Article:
To see the μHammer in action, click here!
Congratulations to Profs. Kimberly Turner and Megan Valentine for their recent National Science Foundation (NSF) grant to study the mechanical properties of neural tissue and the subsequent effects on brain function. The grant was one of eighteen awarded as part of the NSF Integrative Strategies for Understanding Neural and Cognitive Systems program, part of the NSF BRAIN Initiative, which seeks to promote interdisciplinary collaboration to accelerate neurotechnical research. The awards span four research themes, including neuroengineering and brain-inspired concepts and designs; individuality and variation; cognitive and neural processes in realistic, complex environments; and data-intensive neuroscience and cognitive science. Our team will receive a four-year grant in the amount of $885,000 to support their cross-disciplinary neuroengineering research.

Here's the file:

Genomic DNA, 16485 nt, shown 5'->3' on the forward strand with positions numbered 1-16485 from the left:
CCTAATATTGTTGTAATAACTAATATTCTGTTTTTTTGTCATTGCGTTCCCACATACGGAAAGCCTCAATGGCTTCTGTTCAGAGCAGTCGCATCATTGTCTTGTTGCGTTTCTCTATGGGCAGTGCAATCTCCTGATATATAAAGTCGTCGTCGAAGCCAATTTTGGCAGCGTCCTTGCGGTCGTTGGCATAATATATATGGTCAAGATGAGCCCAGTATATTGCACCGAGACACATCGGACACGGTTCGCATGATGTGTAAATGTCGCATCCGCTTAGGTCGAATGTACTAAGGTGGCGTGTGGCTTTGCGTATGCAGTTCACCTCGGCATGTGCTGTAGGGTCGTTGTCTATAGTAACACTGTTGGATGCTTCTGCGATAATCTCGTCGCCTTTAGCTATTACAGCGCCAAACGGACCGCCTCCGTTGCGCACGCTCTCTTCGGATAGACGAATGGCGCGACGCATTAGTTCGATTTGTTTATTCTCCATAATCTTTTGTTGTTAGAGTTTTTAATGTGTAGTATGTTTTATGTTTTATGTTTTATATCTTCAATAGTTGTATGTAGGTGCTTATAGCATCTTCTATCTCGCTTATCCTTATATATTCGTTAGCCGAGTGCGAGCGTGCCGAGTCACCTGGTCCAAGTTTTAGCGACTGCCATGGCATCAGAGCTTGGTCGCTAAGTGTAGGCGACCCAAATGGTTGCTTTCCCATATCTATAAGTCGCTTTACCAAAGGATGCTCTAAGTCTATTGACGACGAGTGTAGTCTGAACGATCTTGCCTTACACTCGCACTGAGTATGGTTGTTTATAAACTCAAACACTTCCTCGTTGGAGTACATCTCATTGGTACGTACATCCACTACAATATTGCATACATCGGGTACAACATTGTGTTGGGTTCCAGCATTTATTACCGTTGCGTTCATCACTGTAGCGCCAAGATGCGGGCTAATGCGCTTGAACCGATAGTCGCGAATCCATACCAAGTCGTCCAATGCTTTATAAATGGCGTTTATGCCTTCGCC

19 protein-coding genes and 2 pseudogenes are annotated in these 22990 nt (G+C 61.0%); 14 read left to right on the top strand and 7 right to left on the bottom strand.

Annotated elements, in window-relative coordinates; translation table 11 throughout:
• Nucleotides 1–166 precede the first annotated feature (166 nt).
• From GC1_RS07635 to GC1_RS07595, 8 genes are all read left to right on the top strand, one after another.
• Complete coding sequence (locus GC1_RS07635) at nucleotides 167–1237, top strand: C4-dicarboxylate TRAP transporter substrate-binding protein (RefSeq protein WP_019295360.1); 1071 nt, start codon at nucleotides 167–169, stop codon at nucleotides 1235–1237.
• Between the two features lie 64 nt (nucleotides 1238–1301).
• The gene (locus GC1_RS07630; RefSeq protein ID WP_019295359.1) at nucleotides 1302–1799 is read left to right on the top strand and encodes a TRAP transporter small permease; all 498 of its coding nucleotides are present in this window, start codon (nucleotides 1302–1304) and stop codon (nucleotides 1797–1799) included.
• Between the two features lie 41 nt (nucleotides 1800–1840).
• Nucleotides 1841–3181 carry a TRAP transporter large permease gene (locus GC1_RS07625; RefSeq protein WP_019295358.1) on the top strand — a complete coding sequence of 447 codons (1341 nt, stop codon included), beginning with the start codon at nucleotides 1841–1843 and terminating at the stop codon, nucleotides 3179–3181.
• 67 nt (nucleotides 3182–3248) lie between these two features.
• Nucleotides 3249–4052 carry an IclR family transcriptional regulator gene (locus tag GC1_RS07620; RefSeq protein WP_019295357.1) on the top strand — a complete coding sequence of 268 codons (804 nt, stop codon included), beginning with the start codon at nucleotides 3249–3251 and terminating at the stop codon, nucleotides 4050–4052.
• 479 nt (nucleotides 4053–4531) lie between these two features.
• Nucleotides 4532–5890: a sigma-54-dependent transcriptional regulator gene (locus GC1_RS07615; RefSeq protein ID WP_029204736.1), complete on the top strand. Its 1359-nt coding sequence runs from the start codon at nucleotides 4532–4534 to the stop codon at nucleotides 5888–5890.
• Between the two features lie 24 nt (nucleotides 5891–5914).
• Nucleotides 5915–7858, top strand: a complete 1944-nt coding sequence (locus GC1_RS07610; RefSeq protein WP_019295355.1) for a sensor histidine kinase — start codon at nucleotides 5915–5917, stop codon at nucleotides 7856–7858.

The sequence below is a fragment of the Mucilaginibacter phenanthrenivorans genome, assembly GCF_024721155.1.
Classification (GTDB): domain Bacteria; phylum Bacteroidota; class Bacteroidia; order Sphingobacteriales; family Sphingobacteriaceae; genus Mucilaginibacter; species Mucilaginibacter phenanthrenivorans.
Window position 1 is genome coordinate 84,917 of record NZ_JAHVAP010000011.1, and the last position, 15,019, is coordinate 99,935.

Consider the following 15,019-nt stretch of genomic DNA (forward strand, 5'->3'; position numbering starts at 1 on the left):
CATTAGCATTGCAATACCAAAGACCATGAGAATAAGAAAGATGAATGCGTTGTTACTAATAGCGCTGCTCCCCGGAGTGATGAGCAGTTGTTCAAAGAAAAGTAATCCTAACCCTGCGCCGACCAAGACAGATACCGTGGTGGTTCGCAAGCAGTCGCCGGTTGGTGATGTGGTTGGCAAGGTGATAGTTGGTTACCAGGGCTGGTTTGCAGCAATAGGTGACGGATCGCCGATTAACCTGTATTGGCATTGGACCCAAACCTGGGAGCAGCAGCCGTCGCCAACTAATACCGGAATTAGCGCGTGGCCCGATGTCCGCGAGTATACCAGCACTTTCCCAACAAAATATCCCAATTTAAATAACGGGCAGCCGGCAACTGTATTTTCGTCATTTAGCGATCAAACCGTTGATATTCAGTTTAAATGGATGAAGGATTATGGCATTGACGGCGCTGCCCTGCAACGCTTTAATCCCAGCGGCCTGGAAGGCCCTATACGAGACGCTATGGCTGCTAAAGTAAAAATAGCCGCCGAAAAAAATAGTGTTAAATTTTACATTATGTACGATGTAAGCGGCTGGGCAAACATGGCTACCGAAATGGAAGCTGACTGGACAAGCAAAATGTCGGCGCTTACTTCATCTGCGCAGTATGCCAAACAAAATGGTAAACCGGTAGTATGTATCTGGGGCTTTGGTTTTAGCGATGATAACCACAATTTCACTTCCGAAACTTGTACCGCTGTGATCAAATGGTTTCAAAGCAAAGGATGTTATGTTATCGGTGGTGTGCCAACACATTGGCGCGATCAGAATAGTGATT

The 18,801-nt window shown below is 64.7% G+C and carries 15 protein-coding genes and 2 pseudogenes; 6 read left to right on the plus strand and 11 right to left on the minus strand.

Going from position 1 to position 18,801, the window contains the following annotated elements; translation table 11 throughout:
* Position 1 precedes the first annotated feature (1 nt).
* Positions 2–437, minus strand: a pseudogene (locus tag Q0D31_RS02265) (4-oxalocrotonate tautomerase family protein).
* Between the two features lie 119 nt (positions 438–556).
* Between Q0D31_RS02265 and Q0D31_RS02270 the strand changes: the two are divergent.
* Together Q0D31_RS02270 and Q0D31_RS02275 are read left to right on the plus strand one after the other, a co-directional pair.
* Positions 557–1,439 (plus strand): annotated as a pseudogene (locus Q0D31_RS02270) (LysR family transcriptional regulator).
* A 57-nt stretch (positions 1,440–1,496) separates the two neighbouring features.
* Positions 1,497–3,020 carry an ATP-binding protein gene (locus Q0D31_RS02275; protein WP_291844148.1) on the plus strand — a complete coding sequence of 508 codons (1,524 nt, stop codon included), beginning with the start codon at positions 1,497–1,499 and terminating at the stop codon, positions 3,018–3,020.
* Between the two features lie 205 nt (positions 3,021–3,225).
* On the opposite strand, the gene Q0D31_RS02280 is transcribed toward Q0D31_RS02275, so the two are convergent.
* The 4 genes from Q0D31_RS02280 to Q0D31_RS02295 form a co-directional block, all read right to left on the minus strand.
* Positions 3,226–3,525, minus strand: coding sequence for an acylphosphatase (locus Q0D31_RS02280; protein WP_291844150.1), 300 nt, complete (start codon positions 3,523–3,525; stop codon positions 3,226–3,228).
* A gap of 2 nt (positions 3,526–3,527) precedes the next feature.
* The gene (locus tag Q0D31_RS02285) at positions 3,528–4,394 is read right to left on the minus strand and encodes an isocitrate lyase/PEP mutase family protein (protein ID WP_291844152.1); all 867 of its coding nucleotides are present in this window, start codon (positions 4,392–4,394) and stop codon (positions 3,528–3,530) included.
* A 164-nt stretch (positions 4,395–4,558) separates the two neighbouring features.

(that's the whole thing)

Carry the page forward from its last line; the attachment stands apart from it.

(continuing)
Collaborating with Adele Doyle of UCSB's Center for Bioengineering, Turner and Valentine's research will focus on the development of a device capable of applying precise forces to single cells over just a few microseconds in order to examine the consequences of force on neurons. This innovative new device, called the "μHammer", will leverage cutting edge engineering tools to enable entirely novel classes of experiments, in which the biological consequences of impact loading can be recorded and monitored as a funcation of force amplitude, direction, duration, and time after loading. This award will enable game-changing breakthroughs in medicine providing a new understanding of the role of force and mechanics in traumatic brain injury (TBI) and Alzheimer's Disease while also providing a unique learning environment for undergraduate and graduate students in neuroengineering.
For more information on the μHammer research, click here.
For more information on the BRAIN Initiative, click here.